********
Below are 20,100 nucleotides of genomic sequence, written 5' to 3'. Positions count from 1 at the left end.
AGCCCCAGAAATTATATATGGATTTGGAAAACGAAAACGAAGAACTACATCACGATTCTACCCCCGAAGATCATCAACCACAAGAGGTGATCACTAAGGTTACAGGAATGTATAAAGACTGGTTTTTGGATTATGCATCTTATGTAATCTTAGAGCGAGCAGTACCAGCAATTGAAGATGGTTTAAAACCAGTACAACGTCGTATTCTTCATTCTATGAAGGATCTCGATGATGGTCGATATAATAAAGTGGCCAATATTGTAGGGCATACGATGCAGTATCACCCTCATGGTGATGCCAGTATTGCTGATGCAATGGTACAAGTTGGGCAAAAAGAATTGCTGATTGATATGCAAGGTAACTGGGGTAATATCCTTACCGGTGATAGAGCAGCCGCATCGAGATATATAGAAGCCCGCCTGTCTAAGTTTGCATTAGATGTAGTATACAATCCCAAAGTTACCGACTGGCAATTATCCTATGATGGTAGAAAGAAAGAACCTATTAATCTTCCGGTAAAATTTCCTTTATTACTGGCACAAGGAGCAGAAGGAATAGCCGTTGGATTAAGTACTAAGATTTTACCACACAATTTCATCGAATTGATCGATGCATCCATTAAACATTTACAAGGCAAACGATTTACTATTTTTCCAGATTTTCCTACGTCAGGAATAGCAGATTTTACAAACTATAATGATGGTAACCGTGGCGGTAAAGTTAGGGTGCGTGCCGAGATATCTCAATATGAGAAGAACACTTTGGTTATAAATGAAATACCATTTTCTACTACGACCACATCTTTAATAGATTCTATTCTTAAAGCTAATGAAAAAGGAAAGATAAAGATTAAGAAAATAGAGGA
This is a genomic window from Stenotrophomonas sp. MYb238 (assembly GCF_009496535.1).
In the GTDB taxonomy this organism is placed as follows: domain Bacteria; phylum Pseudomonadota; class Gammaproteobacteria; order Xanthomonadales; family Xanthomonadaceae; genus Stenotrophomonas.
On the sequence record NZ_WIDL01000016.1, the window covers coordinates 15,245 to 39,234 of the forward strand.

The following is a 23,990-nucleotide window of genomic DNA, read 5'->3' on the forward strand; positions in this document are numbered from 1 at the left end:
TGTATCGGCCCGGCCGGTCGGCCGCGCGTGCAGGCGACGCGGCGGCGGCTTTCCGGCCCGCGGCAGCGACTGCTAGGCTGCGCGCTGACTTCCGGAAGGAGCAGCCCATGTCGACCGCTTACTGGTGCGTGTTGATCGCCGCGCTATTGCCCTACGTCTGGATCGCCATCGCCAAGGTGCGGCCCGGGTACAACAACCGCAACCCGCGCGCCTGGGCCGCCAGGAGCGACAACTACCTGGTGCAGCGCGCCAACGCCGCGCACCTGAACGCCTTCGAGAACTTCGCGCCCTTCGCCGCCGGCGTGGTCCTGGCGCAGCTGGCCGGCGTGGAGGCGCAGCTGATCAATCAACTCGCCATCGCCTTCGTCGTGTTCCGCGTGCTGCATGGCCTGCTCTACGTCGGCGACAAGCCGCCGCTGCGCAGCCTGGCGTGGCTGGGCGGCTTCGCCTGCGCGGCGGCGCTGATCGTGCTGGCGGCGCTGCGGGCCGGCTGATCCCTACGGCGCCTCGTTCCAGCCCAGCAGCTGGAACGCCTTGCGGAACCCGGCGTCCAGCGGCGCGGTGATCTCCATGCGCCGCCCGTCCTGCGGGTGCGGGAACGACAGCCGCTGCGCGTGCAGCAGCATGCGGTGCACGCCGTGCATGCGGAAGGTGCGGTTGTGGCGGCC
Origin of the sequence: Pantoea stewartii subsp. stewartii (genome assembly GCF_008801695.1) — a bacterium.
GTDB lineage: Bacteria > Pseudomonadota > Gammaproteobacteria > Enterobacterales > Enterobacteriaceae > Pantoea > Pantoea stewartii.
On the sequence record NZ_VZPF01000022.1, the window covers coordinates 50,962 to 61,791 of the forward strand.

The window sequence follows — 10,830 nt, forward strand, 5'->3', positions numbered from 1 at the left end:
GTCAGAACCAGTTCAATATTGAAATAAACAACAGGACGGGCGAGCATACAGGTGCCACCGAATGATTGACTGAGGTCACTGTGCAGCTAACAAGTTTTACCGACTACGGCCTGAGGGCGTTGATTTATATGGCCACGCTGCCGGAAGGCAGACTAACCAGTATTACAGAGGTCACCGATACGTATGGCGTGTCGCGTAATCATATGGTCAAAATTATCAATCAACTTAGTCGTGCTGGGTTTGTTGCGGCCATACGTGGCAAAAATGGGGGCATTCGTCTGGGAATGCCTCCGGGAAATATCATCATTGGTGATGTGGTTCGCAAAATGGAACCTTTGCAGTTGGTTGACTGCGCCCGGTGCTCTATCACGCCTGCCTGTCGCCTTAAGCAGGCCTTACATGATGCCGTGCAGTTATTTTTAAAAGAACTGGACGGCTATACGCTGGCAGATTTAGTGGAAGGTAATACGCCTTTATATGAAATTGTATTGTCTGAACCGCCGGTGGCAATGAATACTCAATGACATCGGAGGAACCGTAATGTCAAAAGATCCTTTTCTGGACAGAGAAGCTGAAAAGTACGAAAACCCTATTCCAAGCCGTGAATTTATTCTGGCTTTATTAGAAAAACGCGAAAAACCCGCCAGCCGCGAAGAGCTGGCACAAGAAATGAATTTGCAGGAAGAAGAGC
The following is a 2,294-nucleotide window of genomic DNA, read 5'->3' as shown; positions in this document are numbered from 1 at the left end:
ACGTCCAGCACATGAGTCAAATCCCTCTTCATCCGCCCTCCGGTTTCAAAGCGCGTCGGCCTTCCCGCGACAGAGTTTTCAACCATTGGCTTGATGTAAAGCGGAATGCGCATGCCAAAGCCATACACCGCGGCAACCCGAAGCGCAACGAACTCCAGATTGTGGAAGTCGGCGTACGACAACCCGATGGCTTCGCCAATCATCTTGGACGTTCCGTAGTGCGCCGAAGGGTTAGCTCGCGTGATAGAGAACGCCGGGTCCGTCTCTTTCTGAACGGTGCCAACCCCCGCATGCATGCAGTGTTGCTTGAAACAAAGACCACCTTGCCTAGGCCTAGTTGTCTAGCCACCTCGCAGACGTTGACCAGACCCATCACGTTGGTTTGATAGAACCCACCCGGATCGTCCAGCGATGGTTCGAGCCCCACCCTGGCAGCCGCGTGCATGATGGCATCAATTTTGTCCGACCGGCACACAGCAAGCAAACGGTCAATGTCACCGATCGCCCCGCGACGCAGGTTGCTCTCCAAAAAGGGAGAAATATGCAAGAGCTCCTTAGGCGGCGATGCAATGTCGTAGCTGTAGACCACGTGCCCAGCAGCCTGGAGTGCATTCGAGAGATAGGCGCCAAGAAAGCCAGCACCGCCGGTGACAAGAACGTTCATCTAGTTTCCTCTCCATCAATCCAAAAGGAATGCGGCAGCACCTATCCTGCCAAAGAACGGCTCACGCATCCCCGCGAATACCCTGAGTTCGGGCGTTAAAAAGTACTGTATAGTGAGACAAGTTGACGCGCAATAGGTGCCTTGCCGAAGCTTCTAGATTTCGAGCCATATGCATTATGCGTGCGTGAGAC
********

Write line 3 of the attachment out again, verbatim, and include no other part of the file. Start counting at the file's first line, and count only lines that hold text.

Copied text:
This is a genomic window from Stenotrophomonas sp. MYb238 (assembly GCF_009496535.1).